Now, you might think that having given up everything, her followers would be a tad disappointed, but when Marion Keech reported that she had received a new message that the world had been spared from the apocalypse because of the “faith of her group and the light they had spread upon the Earth,” the group celebrated.

Instead of slinking home to prepare for a presentless Christmas in an empty house with smug “I told you so” relatives, they contacted everyone they could in the media to explain what a wonderful event had occurred.

Why would seemingly sane people act in such a seemingly insane way?

Because one of the mind’s primary functions is to prove itself right. According to social psychologist Leon Festinger, the state of trying to hold two inconsistent ideas, beliefs, or opinions (known as “cognitive dissonance”) is so uncomfortable that people will unconsciously seek to reduce the conflict by changing one or both of these ideas so that they “fit together” better.

In other words, your mind wants to stay consistent to whatever you have previously said or demonstrated you believe to be true. You can’t become rich if you’re constantly bad-mouthing rich people—your mind won’t stand for it. Similarly, you can’t sit around resenting confident, successful people and be surprised that your mind doesn’t want you to join them.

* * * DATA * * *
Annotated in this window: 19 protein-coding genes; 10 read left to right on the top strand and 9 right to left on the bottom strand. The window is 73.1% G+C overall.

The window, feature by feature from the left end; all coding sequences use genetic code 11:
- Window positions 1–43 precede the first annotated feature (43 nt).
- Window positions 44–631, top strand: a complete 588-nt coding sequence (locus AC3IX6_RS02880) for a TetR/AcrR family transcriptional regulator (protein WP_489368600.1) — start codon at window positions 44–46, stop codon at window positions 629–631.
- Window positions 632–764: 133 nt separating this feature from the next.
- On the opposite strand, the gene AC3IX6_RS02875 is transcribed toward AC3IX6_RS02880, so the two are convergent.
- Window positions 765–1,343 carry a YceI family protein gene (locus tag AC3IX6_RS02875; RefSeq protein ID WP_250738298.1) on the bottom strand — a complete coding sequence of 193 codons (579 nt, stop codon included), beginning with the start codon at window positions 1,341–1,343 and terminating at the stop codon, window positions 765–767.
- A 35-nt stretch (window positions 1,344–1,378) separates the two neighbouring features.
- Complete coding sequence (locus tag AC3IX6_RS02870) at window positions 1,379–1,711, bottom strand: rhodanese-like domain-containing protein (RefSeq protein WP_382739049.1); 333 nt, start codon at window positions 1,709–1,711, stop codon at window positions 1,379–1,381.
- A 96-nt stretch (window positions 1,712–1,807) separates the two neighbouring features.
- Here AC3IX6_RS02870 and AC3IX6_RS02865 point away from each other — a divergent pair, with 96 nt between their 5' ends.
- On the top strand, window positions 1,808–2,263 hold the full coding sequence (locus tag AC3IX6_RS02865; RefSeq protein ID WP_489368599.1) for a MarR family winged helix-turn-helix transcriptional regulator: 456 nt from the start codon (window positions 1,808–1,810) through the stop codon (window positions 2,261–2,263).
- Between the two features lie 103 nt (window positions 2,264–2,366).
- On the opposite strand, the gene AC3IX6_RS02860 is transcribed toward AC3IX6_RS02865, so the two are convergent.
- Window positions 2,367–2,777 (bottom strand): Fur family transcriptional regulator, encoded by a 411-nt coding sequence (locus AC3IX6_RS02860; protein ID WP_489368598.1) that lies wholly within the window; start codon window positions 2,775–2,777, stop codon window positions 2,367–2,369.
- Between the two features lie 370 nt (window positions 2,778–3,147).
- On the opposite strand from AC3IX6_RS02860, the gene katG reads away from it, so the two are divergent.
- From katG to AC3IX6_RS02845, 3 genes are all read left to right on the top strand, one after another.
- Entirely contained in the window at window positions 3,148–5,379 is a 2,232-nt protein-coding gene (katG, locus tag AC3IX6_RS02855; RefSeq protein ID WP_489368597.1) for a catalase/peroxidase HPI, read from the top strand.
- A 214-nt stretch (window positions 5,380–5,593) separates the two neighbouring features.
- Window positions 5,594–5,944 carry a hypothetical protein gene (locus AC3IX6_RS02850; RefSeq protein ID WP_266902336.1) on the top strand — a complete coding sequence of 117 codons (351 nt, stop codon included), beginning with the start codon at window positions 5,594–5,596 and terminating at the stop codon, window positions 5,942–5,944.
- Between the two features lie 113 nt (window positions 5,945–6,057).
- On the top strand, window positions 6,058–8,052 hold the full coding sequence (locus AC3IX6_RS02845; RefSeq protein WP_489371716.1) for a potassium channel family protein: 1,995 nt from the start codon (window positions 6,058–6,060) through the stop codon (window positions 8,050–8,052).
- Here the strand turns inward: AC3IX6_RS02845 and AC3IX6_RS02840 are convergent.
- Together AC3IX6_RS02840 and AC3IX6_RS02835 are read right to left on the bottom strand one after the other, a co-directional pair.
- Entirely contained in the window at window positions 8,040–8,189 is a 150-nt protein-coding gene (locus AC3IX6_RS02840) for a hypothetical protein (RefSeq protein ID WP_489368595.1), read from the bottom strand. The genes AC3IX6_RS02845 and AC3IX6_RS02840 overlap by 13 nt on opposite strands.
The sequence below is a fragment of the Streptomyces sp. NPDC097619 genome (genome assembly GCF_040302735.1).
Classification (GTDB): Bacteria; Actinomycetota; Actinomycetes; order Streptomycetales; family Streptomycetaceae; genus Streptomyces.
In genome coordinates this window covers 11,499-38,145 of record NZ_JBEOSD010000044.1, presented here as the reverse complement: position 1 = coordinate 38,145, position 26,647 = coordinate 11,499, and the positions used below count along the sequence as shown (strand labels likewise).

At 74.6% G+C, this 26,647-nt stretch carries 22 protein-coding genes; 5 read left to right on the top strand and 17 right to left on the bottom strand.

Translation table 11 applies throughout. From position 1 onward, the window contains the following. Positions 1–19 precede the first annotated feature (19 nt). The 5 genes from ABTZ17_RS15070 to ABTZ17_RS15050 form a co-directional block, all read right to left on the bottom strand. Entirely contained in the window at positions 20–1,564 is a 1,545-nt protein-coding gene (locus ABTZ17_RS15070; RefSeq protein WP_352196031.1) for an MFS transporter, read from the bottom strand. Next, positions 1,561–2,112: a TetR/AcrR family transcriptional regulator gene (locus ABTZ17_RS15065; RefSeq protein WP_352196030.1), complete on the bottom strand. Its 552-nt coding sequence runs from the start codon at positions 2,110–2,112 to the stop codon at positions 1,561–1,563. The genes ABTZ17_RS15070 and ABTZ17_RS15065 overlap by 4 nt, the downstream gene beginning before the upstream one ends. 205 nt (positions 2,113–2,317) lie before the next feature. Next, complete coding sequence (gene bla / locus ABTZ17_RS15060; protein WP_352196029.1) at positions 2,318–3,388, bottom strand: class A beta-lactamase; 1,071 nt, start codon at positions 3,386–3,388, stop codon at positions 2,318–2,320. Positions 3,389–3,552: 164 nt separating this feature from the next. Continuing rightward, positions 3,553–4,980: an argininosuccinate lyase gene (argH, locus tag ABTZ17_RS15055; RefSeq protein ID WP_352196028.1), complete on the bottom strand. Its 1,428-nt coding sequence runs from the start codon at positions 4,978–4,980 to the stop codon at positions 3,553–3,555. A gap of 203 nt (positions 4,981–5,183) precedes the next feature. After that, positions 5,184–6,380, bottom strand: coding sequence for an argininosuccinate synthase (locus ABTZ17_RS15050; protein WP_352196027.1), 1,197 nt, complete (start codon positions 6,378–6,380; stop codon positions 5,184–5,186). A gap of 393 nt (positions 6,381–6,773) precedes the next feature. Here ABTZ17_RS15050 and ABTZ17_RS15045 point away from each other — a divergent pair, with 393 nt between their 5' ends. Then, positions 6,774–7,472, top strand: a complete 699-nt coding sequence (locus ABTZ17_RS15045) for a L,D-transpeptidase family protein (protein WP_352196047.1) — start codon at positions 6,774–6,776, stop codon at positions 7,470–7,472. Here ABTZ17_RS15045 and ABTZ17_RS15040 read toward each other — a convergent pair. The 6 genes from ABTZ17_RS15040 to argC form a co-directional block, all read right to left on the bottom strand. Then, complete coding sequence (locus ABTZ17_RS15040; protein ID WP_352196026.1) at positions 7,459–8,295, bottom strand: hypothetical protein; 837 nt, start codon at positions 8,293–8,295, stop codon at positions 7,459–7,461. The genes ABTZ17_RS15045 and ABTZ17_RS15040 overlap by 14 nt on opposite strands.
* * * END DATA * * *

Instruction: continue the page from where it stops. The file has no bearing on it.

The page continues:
Is there a part of you that really wants to be more confident and successful but another part that’s not so sure? If that’s the case, you’ll probably find that sometimes you self-sabotage—you start to be successful and suddenly you do something to stop yourself. It’s a bit like driving down the street with one foot on the accelerator and the other on the brake.

Below is a simple exercise you can use to resolve that creative tension and increase your self-belief in any situation …

As you practice this technique, you will find it becomes easier and easier to resolve every internal conflict in this way. And when all parts of yourself are aligned and moving in the same direction, you will have become focused like a laser beam on whatever you decide to do!


Read through the exercise before you do it for the first time …

1. Identify the two conflicting beliefs or positions within your mind.

For example, part of you might want to be more confident, part of you might want to stay fearful because it believes that will keep you safe.

2. Place your hands out in front of you, palms up. Imagine the confident part in your dominant hand, the fearful part in your nondominant hand.

3. Ask each part in turn what its positive intention for you is in wanting what it wants. Continue asking until you really recognize that at some level they both want the same thing. Even if it feels like you are just making it up, going through this process will create dramatic changes in your levels of confidence and self-belief.


Confidence => More resourceful => Perform Better => SUCCESS!

Fear => More cautious => Perform Better => SUCCESS!

4. Imagine a new “super part” in between your hands with the combined resources of both your confidence and your fear.

5. Moving only as quickly as you can, bring your hands together until the two separate parts become a new super part.

6. Bring your hands in to your chest and take the new integrated image inside you.